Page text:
Thousands of people he sees manifested this sunday in the Place de la République de Paris and other French cities to pay tribute to Samuel Paty, the history teacher who was beheaded on Friday in the Paris region. Brandishing banners that read “No to the totalitarianism of thought” or “I am a teacher”, the crowd, in a Paris with a curfew and mandatory mask, paid tribute to the teacher, who was killed after showing Muhammad cartoons to his students. The image was repeated with other cities, such as Toulouse.
The possible involvement of radical Islamist movements in the slaughter on Friday of a history professor near Paris by an 18-year-old Russian from Chechen worries intelligence services and the French government.
The presence of radical Islamist activist Abdelhakim Sefrioui among the eleven people already arrested – two more this Sunday – in connection with the investigation into the murder of Samuel Paty has reinforced these suspicions. The murderer, identified as 19-year-old Chechen Abdulak Abuezidovic, was killed shortly after the crime by the shots of police officers who tried to arrest him.
These “minority Islamist movements seek to convince Muslims that France is an Islamophobic country. They are trying to use them,” Laurent Núñez, national coordinator for intelligence and the fight against terrorism, told AFP. “And at the slightest incident, they go to work.”
Complaints on social networks
Sefrioui, known to the police, is the founder of the Sheikh Yasin collective, named after the founder of Hamas, assassinated by the Israeli army in 2004. In early October, he accompanied the father of a student from the school where Paty taught to ask the dismissal of the teacher, who showed caricatures of Muhammad to his students.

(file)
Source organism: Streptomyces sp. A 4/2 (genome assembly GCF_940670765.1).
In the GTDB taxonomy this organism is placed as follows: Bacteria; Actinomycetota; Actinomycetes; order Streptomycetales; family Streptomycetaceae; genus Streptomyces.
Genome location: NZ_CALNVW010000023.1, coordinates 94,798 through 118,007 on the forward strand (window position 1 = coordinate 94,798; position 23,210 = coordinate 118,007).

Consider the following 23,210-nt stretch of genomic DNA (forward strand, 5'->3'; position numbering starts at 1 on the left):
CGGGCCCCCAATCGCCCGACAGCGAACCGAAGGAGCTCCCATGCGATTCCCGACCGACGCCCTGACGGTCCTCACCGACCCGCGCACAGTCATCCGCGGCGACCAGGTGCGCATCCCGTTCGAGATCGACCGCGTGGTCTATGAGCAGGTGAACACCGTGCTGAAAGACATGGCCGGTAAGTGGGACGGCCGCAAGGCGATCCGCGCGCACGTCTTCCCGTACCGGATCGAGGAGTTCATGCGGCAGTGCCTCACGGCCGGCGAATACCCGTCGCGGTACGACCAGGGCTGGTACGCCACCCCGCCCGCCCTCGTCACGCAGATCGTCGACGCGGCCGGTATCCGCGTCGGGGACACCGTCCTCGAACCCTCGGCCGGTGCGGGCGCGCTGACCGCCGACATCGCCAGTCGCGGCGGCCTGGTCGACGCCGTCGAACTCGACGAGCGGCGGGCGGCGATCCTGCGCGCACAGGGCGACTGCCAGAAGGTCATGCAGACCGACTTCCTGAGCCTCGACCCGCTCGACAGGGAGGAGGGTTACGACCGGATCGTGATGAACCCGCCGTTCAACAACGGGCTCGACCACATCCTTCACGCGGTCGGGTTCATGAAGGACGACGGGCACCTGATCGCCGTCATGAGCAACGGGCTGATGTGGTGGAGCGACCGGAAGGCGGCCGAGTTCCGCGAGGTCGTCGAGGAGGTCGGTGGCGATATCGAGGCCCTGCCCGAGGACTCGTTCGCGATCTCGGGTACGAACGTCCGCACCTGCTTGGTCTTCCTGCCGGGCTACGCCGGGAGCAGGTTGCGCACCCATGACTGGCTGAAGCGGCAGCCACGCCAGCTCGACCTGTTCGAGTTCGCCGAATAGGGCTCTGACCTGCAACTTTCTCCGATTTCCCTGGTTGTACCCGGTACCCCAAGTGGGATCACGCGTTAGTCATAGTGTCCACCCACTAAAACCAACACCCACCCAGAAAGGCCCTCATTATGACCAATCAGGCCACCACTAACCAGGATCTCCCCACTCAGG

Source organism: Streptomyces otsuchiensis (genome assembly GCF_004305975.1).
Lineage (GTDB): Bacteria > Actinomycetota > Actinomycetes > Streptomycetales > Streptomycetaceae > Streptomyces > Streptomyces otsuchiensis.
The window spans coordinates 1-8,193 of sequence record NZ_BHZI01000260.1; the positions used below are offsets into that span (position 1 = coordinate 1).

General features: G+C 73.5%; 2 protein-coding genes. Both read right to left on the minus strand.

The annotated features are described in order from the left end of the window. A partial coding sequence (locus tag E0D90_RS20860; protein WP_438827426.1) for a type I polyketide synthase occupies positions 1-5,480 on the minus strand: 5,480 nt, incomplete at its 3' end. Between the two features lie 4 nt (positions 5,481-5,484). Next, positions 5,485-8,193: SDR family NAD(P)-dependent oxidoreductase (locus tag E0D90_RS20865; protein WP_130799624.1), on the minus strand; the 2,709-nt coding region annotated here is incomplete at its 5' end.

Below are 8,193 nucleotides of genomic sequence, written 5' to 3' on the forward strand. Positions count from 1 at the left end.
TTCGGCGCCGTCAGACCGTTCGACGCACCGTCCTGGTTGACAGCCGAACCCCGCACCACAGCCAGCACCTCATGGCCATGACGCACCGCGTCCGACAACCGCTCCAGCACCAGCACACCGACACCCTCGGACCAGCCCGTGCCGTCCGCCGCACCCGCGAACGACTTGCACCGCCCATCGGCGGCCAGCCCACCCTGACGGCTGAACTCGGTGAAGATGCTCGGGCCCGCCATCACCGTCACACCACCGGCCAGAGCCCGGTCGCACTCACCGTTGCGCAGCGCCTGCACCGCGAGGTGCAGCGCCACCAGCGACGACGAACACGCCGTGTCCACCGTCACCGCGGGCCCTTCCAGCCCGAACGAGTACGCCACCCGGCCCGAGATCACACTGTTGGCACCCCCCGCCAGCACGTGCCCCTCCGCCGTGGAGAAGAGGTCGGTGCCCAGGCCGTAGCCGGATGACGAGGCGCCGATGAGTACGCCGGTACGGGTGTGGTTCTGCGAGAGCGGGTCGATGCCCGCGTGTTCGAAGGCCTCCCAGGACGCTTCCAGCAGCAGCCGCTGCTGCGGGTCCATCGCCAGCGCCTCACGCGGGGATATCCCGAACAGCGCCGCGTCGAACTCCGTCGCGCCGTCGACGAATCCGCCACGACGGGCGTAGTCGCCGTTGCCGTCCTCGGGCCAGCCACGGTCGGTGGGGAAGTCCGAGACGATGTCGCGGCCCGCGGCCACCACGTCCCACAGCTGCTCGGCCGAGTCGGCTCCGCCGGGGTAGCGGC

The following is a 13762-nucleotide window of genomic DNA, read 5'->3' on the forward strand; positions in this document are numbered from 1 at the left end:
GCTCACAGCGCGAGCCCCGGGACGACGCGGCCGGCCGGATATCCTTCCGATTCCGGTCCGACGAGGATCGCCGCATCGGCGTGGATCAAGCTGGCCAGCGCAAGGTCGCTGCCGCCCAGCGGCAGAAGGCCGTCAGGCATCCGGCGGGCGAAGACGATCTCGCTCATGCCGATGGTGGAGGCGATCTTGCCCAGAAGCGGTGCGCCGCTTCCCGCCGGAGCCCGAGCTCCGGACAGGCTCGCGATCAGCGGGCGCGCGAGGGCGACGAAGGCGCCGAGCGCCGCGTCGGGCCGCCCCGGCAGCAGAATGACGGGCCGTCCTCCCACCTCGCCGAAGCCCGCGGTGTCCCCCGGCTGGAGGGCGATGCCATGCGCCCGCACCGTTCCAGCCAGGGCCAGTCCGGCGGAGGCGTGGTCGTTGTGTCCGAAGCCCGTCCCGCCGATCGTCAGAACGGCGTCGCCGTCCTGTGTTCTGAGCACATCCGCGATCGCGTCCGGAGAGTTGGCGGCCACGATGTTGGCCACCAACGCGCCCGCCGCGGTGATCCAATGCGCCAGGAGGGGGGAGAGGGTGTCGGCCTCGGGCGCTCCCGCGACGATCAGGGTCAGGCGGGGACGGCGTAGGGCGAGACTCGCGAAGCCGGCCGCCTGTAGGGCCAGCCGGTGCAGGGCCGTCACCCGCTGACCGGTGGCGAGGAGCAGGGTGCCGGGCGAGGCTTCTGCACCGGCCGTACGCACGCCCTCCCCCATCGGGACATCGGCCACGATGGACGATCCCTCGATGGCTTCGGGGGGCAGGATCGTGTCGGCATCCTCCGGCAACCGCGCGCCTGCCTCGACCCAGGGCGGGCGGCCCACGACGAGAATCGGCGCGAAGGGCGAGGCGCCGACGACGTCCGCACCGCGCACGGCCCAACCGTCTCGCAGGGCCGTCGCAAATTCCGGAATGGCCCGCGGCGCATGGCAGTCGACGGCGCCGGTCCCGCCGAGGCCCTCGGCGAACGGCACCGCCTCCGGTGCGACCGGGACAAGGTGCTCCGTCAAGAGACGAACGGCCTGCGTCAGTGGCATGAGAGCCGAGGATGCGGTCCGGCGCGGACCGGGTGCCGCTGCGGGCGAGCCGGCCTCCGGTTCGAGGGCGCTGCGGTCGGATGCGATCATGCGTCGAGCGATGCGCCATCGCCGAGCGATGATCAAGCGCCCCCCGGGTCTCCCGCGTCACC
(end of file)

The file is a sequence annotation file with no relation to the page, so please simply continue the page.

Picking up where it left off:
A few days ago, introducing himself as a “member of the Council of Magnets of France”, he had also released a video on YouTube in which he denounced the teacher, calling him a “bully”. It was also Sefrioui who, in another video broadcast on the same platform, questioned the student and called for mobilization.
However, the national anti-terrorist prosecutor Jean-François Ricard did not speak on Saturday in his press conference of any connection between this man and the killer.
A source close to the government highlights the role of “hate messages on social networks that feed young people.” The atmosphere of hatred in the networks is accompanied by a resurgence of radical Islamist movements, according to Nuñez, who points out the current context, with “the trial of Charlie (Hebdo), the republication of cartoons and President Macron’s speech on a forthcoming law aimed at reinforcing secularism and fighting against Islamist separatism “.
The trial is that of the accomplices in the January 2015 attacks on Charlie Hebdo, where 12 people died, in retaliation for the publication of those same cartoons.